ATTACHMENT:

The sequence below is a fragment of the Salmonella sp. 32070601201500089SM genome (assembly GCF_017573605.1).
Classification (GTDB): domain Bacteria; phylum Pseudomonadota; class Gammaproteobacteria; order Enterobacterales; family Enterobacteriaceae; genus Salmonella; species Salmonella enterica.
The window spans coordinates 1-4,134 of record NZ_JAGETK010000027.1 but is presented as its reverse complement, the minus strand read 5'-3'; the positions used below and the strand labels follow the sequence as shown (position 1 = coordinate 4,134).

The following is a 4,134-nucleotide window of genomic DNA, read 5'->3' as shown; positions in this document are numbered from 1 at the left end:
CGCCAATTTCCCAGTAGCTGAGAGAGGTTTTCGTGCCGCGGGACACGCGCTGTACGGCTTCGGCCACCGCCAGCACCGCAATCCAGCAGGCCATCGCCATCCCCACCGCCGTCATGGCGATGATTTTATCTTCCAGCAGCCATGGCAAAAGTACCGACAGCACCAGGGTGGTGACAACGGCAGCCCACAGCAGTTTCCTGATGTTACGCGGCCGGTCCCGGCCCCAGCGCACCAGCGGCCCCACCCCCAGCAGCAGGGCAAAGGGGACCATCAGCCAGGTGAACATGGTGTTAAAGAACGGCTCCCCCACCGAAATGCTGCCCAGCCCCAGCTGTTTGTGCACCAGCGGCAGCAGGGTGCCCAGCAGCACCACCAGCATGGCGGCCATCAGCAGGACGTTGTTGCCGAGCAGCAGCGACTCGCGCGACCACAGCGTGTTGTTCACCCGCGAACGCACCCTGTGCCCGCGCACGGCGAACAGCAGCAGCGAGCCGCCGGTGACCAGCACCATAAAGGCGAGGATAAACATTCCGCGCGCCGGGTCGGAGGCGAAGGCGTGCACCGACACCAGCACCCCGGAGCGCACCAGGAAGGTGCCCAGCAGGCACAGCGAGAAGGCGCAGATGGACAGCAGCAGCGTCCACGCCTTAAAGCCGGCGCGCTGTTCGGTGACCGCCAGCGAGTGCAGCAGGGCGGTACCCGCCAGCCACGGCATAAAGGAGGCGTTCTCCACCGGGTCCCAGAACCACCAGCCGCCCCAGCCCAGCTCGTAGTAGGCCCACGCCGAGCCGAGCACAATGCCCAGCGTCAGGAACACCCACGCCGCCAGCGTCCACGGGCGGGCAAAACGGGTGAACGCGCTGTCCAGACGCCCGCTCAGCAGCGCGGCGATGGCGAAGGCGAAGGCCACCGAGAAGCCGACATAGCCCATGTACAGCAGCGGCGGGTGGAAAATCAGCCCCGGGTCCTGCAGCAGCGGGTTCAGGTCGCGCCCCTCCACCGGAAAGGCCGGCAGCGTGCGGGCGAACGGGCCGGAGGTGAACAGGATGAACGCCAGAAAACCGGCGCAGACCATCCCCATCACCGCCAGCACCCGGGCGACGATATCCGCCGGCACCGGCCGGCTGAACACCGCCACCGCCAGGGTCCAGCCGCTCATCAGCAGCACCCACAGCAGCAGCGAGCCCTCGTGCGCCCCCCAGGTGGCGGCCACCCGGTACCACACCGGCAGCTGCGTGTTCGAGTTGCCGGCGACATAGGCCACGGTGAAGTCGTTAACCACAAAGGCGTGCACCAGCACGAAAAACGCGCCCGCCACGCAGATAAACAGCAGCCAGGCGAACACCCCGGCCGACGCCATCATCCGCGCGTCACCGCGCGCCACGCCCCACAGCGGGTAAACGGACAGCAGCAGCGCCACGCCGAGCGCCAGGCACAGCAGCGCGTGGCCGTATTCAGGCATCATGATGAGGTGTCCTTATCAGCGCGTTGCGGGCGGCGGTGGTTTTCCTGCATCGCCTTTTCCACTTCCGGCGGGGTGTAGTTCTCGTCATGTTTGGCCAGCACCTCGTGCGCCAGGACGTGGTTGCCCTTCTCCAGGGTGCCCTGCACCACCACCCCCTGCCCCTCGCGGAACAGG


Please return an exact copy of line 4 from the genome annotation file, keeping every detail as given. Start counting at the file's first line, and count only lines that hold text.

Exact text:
The following is a 4,134-nucleotide window of genomic DNA, read 5'->3' as shown; positions in this document are numbered from 1 at the left end: